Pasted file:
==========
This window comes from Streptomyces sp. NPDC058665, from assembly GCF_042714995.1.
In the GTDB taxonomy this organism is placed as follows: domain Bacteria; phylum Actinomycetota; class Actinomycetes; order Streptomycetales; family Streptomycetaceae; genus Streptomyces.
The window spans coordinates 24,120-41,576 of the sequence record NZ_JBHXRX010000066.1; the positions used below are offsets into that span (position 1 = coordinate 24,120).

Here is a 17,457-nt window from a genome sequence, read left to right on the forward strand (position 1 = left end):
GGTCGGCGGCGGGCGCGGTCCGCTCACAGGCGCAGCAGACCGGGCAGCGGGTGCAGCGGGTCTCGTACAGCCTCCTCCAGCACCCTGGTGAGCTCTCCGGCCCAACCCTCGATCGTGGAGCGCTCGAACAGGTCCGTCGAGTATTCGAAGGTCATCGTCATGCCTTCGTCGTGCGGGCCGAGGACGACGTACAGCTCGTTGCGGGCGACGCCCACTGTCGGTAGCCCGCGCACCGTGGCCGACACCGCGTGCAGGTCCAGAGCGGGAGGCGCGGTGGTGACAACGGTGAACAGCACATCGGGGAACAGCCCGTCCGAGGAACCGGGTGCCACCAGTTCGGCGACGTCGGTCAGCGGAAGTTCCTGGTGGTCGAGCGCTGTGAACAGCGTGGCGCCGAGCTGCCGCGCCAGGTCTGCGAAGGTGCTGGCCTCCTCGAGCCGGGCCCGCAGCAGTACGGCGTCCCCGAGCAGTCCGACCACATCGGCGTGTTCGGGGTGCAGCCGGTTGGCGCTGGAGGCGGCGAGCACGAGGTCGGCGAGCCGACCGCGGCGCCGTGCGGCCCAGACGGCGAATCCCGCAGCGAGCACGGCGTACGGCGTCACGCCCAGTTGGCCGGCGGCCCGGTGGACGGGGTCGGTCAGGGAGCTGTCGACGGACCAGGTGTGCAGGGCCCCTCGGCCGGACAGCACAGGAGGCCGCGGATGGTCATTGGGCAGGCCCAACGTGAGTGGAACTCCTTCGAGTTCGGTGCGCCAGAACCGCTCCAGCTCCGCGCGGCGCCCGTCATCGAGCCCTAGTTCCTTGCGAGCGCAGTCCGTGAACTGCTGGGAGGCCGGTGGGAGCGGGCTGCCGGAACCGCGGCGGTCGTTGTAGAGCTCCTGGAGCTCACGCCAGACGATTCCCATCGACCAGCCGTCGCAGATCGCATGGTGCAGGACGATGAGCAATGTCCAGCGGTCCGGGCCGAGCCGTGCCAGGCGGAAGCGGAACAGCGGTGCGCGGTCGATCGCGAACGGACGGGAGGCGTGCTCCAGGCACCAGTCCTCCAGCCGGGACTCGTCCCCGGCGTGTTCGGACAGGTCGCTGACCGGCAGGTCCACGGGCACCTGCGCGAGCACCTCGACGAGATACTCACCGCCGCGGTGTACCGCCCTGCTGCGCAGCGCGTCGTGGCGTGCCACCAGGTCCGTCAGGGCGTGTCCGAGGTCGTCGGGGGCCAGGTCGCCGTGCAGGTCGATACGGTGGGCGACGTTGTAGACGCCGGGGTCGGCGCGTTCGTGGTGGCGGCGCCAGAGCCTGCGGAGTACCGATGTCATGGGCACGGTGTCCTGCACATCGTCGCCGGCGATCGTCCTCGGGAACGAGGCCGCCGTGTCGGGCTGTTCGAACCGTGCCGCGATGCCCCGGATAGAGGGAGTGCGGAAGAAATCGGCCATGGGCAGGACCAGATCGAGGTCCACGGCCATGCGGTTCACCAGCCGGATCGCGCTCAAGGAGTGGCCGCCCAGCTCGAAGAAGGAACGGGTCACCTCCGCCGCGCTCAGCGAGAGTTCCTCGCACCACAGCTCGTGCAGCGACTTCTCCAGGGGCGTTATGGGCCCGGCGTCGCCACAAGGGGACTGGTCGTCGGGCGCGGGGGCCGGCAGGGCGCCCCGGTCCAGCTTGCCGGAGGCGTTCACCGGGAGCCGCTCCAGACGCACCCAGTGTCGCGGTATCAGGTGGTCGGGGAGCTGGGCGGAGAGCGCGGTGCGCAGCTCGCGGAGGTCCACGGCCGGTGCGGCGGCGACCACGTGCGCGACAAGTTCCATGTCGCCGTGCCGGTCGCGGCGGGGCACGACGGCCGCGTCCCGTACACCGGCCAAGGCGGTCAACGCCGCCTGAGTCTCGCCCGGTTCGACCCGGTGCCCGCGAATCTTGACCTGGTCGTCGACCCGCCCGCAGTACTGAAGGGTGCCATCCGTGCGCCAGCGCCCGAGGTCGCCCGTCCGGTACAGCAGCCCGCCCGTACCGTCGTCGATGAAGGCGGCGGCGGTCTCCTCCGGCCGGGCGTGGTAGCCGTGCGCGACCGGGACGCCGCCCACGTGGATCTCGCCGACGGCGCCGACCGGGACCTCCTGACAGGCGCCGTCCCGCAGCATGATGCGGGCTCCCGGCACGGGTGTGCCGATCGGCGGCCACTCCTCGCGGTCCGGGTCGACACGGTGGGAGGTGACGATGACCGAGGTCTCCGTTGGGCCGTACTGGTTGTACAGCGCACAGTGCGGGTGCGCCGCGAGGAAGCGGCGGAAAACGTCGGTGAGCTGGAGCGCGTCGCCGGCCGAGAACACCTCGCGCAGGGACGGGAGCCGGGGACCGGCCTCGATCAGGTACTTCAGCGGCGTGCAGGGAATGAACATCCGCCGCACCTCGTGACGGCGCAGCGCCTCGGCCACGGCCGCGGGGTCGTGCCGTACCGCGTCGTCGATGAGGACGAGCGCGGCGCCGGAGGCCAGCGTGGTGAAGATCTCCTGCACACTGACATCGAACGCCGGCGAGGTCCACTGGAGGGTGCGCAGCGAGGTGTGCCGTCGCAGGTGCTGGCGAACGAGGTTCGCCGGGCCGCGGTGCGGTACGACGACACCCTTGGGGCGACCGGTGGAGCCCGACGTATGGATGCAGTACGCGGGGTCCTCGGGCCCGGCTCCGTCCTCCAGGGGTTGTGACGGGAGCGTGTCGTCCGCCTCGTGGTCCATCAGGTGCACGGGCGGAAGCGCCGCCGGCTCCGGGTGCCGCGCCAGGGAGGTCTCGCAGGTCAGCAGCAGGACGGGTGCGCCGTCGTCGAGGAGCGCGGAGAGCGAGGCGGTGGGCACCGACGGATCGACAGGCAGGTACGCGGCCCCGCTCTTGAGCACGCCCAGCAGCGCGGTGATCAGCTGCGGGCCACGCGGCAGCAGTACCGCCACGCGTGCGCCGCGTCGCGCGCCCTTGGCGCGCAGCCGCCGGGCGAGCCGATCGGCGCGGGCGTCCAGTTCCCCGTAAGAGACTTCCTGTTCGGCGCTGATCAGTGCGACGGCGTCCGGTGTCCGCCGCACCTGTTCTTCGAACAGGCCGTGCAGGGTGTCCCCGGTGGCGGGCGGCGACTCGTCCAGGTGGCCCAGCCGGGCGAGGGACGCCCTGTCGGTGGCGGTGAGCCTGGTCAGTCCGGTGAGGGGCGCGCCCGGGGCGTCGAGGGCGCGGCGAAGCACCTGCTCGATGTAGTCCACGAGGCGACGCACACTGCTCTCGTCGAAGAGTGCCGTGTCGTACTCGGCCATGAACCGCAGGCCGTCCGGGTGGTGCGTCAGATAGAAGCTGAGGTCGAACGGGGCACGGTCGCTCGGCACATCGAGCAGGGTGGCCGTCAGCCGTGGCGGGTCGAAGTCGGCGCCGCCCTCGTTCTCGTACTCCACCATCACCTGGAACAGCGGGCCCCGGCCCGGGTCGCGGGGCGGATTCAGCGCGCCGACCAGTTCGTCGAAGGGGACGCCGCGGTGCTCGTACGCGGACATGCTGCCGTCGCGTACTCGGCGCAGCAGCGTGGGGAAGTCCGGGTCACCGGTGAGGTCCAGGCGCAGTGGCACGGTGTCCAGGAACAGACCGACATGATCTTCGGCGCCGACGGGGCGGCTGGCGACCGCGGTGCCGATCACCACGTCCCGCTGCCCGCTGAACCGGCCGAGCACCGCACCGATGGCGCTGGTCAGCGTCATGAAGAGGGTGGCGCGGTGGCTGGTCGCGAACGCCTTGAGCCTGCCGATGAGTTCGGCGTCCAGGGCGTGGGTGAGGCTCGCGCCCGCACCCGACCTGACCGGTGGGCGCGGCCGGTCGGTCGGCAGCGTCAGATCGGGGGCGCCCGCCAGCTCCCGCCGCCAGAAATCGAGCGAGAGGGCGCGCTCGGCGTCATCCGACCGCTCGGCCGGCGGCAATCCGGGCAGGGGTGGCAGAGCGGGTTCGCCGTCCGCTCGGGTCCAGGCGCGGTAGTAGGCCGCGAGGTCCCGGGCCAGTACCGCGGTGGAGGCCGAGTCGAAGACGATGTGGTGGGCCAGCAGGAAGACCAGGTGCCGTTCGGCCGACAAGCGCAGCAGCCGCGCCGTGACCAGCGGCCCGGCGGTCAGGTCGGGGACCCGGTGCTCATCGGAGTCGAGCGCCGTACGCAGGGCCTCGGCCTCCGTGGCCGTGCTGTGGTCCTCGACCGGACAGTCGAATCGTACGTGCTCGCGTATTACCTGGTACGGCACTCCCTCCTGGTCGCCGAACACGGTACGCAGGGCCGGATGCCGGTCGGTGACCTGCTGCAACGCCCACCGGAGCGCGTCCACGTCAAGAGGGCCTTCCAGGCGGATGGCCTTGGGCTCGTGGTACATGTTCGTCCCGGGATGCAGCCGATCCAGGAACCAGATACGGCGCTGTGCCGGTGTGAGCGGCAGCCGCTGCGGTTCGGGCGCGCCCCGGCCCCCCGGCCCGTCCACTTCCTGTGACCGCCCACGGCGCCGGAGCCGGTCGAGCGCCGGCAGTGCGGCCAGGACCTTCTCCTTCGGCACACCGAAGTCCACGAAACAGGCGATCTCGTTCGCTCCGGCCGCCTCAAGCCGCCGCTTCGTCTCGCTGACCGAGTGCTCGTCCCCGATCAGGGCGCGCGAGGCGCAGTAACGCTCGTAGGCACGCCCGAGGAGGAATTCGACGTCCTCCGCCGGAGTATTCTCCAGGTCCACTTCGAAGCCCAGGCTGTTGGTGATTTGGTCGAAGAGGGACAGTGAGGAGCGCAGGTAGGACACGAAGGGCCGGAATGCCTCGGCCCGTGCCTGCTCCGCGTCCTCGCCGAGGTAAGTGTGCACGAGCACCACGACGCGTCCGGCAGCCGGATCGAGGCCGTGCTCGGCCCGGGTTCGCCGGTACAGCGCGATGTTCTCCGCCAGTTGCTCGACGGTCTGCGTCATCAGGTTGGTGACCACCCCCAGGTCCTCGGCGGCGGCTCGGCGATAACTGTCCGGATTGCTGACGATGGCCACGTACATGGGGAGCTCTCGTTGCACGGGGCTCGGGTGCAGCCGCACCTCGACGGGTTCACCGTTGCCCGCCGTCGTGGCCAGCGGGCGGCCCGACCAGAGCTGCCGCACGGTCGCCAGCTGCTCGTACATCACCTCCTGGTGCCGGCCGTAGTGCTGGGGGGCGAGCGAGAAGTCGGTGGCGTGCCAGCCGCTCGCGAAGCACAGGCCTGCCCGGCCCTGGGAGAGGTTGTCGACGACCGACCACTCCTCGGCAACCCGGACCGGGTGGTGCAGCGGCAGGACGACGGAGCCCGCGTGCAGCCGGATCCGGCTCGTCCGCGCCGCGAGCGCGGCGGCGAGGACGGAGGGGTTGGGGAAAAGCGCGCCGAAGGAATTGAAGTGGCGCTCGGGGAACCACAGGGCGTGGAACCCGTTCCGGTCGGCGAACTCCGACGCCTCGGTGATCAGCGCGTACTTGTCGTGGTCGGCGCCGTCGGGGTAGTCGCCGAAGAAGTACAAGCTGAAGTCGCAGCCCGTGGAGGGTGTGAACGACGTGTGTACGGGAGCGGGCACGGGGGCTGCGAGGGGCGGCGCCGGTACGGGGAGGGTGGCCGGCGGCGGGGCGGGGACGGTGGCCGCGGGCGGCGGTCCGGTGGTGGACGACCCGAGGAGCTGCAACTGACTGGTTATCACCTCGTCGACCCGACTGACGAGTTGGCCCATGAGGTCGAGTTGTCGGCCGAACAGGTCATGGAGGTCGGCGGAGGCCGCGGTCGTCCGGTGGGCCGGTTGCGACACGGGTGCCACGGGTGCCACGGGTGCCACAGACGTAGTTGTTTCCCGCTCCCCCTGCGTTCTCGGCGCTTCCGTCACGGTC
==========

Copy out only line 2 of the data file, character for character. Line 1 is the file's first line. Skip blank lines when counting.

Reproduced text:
In the GTDB taxonomy this organism is placed as follows: domain Bacteria; phylum Actinomycetota; class Actinomycetes; order Streptomycetales; family Streptomycetaceae; genus Streptomyces.